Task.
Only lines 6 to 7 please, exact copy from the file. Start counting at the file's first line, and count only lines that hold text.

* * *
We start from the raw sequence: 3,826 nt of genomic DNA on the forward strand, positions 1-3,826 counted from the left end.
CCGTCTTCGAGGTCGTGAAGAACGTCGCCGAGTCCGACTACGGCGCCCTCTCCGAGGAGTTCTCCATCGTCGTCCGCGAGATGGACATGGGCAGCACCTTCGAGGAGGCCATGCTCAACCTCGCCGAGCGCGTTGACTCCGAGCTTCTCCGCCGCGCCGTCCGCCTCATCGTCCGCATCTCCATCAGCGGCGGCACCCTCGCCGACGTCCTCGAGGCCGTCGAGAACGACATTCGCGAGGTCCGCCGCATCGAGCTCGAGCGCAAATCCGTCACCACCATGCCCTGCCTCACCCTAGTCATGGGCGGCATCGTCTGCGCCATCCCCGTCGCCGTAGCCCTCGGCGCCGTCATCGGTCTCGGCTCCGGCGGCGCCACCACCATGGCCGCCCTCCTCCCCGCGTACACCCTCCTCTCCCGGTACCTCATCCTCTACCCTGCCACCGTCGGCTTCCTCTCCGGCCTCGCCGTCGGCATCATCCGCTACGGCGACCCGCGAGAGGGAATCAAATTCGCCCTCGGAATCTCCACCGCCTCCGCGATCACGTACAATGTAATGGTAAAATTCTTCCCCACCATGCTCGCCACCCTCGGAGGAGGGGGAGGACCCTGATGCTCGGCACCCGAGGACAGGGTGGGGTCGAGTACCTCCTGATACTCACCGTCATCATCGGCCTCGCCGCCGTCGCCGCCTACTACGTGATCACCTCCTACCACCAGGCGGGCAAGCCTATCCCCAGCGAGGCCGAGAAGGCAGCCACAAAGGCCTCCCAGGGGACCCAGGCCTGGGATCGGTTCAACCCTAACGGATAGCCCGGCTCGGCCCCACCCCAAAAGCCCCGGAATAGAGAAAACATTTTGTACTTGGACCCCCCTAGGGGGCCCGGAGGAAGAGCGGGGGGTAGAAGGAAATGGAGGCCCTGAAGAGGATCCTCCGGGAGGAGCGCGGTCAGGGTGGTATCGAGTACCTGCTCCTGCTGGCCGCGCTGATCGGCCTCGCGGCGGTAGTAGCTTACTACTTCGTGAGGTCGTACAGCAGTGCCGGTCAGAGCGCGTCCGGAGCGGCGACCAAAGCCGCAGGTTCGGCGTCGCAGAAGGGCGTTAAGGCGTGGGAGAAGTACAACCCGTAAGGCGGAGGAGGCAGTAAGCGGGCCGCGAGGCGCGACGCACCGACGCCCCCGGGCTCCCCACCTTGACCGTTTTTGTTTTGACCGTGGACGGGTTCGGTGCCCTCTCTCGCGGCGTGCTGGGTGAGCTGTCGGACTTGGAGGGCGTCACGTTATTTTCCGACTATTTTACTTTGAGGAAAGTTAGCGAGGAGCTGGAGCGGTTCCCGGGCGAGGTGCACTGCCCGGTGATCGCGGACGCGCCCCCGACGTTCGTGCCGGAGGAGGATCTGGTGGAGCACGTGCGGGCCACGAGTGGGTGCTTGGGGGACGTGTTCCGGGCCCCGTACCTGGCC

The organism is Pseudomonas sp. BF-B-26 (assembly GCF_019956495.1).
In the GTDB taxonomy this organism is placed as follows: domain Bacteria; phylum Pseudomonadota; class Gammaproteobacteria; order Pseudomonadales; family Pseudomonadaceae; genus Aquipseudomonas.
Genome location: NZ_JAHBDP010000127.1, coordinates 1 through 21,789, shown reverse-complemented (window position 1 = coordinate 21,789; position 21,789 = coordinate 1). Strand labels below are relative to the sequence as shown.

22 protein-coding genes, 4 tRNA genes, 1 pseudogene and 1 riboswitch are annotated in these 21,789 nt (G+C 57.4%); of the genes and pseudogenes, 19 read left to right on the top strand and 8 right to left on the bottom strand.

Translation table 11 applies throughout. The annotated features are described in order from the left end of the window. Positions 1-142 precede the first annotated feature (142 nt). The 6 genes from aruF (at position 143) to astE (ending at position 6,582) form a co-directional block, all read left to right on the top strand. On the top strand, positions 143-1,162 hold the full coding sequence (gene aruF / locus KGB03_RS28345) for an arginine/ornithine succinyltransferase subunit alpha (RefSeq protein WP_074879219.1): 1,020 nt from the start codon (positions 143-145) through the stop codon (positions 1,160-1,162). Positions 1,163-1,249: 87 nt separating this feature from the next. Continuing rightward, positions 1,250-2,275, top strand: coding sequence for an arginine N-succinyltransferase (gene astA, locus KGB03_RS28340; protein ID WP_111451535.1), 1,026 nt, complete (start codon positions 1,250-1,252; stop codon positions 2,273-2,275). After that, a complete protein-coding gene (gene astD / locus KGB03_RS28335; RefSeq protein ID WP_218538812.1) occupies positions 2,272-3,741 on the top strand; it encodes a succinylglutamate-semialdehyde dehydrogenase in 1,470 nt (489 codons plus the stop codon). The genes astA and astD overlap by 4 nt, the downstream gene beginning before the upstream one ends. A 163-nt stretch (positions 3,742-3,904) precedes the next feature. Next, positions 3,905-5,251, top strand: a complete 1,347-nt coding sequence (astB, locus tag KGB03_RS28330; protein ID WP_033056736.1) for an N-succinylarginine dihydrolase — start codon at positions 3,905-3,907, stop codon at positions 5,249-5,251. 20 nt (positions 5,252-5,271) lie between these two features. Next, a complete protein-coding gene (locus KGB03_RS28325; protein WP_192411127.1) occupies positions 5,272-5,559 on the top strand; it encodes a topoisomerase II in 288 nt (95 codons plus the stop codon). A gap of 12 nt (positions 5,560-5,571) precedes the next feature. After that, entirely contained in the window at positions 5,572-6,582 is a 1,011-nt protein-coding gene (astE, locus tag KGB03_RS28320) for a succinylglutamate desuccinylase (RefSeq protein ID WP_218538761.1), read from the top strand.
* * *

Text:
22 protein-coding genes, 4 tRNA genes, 1 pseudogene and 1 riboswitch are annotated in these 21,789 nt (G+C 57.4%); of the genes and pseudogenes, 19 read left to right on the top strand and 8 right to left on the bottom strand.

Translation table 11 applies throughout. The annotated features are described in order from the left end of the window. Positions 1-142 precede the first annotated feature (142 nt). The 6 genes from aruF (at position 143) to astE (ending at position 6,582) form a co-directional block, all read left to right on the top strand. On the top strand, positions 143-1,162 hold the full coding sequence (gene aruF / locus KGB03_RS28345) for an arginine/ornithine succinyltransferase subunit alpha (RefSeq protein WP_074879219.1): 1,020 nt from the start codon (positions 143-145) through the stop codon (positions 1,160-1,162). Positions 1,163-1,249: 87 nt separating this feature from the next. Continuing rightward, positions 1,250-2,275, top strand: coding sequence for an arginine N-succinyltransferase (gene astA, locus KGB03_RS28340; protein ID WP_111451535.1), 1,026 nt, complete (start codon positions 1,250-1,252; stop codon positions 2,273-2,275). After that, a complete protein-coding gene (gene astD / locus KGB03_RS28335; RefSeq protein ID WP_218538812.1) occupies positions 2,272-3,741 on the top strand; it encodes a succinylglutamate-semialdehyde dehydrogenase in 1,470 nt (489 codons plus the stop codon). The genes astA and astD overlap by 4 nt, the downstream gene beginning before the upstream one ends. A 163-nt stretch (positions 3,742-3,904) precedes the next feature. Next, positions 3,905-5,251, top strand: a complete 1,347-nt coding sequence (astB, locus tag KGB03_RS28330; protein ID WP_033056736.1) for an N-succinylarginine dihydrolase — start codon at positions 3,905-3,907, stop codon at positions 5,249-5,251. 20 nt (positions 5,252-5,271) lie between these two features. Next, a complete protein-coding gene (locus KGB03_RS28325; protein WP_192411127.1) occupies positions 5,272-5,559 on the top strand; it encodes a topoisomerase II in 288 nt (95 codons plus the stop codon). A gap of 12 nt (positions 5,560-5,571) precedes the next feature. After that, entirely contained in the window at positions 5,572-6,582 is a 1,011-nt protein-coding gene (astE, locus tag KGB03_RS28320) for a succinylglutamate desuccinylase (RefSeq protein ID WP_218538761.1), read from the top strand.